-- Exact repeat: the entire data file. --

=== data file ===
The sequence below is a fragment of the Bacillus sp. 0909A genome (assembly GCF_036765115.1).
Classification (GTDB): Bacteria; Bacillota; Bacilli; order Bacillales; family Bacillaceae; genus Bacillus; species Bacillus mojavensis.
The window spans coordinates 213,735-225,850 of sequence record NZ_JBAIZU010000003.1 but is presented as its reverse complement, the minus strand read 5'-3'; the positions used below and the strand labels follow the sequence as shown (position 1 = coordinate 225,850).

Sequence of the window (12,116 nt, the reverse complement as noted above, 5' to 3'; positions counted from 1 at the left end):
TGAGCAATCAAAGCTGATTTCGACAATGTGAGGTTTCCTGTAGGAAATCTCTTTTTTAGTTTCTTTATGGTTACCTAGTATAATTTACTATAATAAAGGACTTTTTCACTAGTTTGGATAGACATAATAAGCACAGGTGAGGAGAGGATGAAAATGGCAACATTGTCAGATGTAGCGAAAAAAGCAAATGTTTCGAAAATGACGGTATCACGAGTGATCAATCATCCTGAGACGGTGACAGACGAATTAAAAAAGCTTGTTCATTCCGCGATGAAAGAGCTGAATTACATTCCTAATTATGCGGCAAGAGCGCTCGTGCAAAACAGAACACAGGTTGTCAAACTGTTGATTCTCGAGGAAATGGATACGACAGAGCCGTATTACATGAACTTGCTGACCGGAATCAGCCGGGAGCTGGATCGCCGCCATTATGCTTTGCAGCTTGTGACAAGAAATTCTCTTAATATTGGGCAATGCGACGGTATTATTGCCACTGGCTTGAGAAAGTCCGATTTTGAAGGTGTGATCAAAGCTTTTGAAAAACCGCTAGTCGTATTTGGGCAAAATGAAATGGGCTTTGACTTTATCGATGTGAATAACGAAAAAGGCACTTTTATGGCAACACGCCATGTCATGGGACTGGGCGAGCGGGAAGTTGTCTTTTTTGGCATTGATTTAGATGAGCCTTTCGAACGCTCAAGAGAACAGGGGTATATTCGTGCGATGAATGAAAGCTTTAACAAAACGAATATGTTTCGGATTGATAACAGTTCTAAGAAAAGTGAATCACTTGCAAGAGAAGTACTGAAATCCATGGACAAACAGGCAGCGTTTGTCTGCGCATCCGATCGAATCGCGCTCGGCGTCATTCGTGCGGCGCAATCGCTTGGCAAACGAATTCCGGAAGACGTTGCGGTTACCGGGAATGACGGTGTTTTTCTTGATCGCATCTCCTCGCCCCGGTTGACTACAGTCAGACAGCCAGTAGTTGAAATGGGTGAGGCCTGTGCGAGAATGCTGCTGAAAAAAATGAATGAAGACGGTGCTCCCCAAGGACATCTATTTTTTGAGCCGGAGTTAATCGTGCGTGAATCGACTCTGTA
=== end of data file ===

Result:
The sequence below is a fragment of the Bacillus sp. 0909A genome (assembly GCF_036765115.1).
Classification (GTDB): Bacteria; Bacillota; Bacilli; order Bacillales; family Bacillaceae; genus Bacillus; species Bacillus mojavensis.
The window spans coordinates 213,735-225,850 of sequence record NZ_JBAIZU010000003.1 but is presented as its reverse complement, the minus strand read 5'-3'; the positions used below and the strand labels follow the sequence as shown (position 1 = coordinate 225,850).

Sequence of the window (12,116 nt, the reverse complement as noted above, 5' to 3'; positions counted from 1 at the left end):
TGAGCAATCAAAGCTGATTTCGACAATGTGAGGTTTCCTGTAGGAAATCTCTTTTTTAGTTTCTTTATGGTTACCTAGTATAATTTACTATAATAAAGGACTTTTTCACTAGTTTGGATAGACATAATAAGCACAGGTGAGGAGAGGATGAAAATGGCAACATTGTCAGATGTAGCGAAAAAAGCAAATGTTTCGAAAATGACGGTATCACGAGTGATCAATCATCCTGAGACGGTGACAGACGAATTAAAAAAGCTTGTTCATTCCGCGATGAAAGAGCTGAATTACATTCCTAATTATGCGGCAAGAGCGCTCGTGCAAAACAGAACACAGGTTGTCAAACTGTTGATTCTCGAGGAAATGGATACGACAGAGCCGTATTACATGAACTTGCTGACCGGAATCAGCCGGGAGCTGGATCGCCGCCATTATGCTTTGCAGCTTGTGACAAGAAATTCTCTTAATATTGGGCAATGCGACGGTATTATTGCCACTGGCTTGAGAAAGTCCGATTTTGAAGGTGTGATCAAAGCTTTTGAAAAACCGCTAGTCGTATTTGGGCAAAATGAAATGGGCTTTGACTTTATCGATGTGAATAACGAAAAAGGCACTTTTATGGCAACACGCCATGTCATGGGACTGGGCGAGCGGGAAGTTGTCTTTTTTGGCATTGATTTAGATGAGCCTTTCGAACGCTCAAGAGAACAGGGGTATATTCGTGCGATGAATGAAAGCTTTAACAAAACGAATATGTTTCGGATTGATAACAGTTCTAAGAAAAGTGAATCACTTGCAAGAGAAGTACTGAAATCCATGGACAAACAGGCAGCGTTTGTCTGCGCATCCGATCGAATCGCGCTCGGCGTCATTCGTGCGGCGCAATCGCTTGGCAAACGAATTCCGGAAGACGTTGCGGTTACCGGGAATGACGGTGTTTTTCTTGATCGCATCTCCTCGCCCCGGTTGACTACAGTCAGACAGCCAGTAGTTGAAATGGGTGAGGCCTGTGCGAGAATGCTGCTGAAAAAAATGAATGAAGACGGTGCTCCCCAAGGACATCTATTTTTTGAGCCGGAGTTAATCGTGCGTGAATCGACTCTGTA